59 59 Class 11: Pictorial Art “Can you see the columns?” “Yes.” “Can you see the columns as coming from a temple?” “Yes.” “Can you see them as having been thrown down?” “Yes.” “Can you see them as having been thrown down some hundreds of years ago?” “Yes.” “Can you see them as having been thrown down some hundreds of years ago by barbarians?” “Yes.” “Can you see them as having been thrown down some hundreds of years ago by barbarians wearing the skins of wild asses?” “… No.”

60 60 The Psychological Dimension Class 11: Pictorial Art “What this thought-experiment primarily shows is the central phenomenological feature of seeing-in, which is its permeability to thought, whether the thought is directly caused by the marked surface or is party prompted by another.” (224) It is tempting to think that imagination grounds seeing-in. Consider Walton’s theory of make-believe: “I see the pictorial surface, I imagine seeing a face, and of my seeing the surface I imagine it to be an experience of seeing a face.” (224) -If the core experience of representation is imagining one perceptual experience being another, in what way does the original experience retain its content?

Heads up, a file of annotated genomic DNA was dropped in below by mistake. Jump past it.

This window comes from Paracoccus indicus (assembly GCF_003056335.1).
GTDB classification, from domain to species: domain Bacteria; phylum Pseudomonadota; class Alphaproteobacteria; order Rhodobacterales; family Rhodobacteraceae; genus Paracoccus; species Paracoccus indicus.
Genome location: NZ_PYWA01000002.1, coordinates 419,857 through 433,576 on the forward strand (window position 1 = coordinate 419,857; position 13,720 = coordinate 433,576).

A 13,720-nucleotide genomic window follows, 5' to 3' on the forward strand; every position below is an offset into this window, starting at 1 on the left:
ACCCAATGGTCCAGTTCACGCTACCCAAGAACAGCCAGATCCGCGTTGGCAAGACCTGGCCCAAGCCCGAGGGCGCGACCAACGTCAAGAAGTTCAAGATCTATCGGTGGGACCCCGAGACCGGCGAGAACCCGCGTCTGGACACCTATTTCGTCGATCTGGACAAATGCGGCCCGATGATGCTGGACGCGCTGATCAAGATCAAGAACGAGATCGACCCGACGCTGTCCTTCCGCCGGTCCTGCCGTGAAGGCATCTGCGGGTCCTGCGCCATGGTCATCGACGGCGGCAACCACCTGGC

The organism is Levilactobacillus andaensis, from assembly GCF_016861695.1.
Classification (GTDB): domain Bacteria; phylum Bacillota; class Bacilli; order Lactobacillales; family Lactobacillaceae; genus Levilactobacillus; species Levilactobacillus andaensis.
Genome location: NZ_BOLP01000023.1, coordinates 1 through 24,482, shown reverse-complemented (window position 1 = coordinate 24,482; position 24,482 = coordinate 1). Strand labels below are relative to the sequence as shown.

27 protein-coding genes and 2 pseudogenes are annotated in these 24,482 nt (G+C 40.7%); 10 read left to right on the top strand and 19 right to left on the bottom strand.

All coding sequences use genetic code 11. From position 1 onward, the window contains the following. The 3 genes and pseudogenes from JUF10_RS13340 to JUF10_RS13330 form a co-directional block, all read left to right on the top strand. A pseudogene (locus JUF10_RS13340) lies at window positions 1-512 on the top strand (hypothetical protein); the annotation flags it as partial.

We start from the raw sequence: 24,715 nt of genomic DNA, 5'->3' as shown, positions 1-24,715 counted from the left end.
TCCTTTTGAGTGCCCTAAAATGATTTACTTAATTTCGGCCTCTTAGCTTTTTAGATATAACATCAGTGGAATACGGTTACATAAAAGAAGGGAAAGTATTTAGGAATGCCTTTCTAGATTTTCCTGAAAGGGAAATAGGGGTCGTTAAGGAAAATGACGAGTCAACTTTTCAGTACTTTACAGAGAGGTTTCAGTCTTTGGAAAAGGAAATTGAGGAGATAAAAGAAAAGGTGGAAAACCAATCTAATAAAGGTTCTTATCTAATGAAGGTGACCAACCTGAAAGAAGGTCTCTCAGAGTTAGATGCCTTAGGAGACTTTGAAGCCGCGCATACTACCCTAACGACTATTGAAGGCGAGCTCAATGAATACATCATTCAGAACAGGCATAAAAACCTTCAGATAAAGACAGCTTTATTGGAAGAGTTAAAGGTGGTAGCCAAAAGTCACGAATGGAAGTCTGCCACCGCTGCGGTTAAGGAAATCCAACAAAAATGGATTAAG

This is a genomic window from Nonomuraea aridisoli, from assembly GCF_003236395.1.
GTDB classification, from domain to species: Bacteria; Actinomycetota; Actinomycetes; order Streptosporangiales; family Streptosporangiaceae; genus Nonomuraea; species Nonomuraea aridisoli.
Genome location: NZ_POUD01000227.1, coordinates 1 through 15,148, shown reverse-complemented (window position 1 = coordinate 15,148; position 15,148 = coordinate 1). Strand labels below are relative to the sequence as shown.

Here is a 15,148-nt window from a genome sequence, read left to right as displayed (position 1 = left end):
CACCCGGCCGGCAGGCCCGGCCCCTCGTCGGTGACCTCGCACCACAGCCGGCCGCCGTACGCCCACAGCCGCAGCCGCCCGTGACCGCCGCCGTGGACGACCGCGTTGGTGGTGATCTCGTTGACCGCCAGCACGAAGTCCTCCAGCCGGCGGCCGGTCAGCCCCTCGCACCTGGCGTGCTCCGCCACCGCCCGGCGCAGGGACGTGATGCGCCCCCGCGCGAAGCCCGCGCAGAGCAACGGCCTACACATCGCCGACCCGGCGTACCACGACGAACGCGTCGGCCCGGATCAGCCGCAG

61 61 The Psychological Dimension (cont’d) Class 11: Pictorial Art Where we are not imagining one perceptual experience to be another perceptual experience, we do not run into these problems: each will retain its own content. In Wollheim’s theory, imagination is only ancillary to seeing- in: -In some cases, the suitable spectator identifies with the spectator-in-the-picture, who has a repertoire of beliefs, desires, attitudes, and so on – to imagine him, centrally, or from the inside. -Consider Scruton’s “Understanding Music”

62 62 What About Intentions? Class 11: Pictorial Art If we feel the need to include intentions in this account: “[T]he experience of seeing-in that determines what it represents, or the appropriate experience, is the experience that tallies with the artist’s intention.” (226) Explaining this in terms of the suitable spectator, rather than the artist’s intentions, however, allows for failure by the artist, in which case there will be no suitable spectator. -In such a case, the work represents nothing. -Representational meaning depends not on intention as such, but on fulfilled intention.

63 63 Questions & Problems (1)Given Wollheim’s arguments about excluding discussion of intention from his account, would Levinson’s “Hypothetical Intentionalism” mesh with his account? (2)Wollheim’s “minimal requirement” (both the skeletal and amplified versions) is supposed to be built on intuitions – is it intuitive? (3)Is Wollheim’s new theory intuitive? Does this sound like what we do when we look at pictures? If so, does it also sound like what we do when we watch movies or plays? Class 11: Pictorial Art

64 64 Class 11: Pictorial Art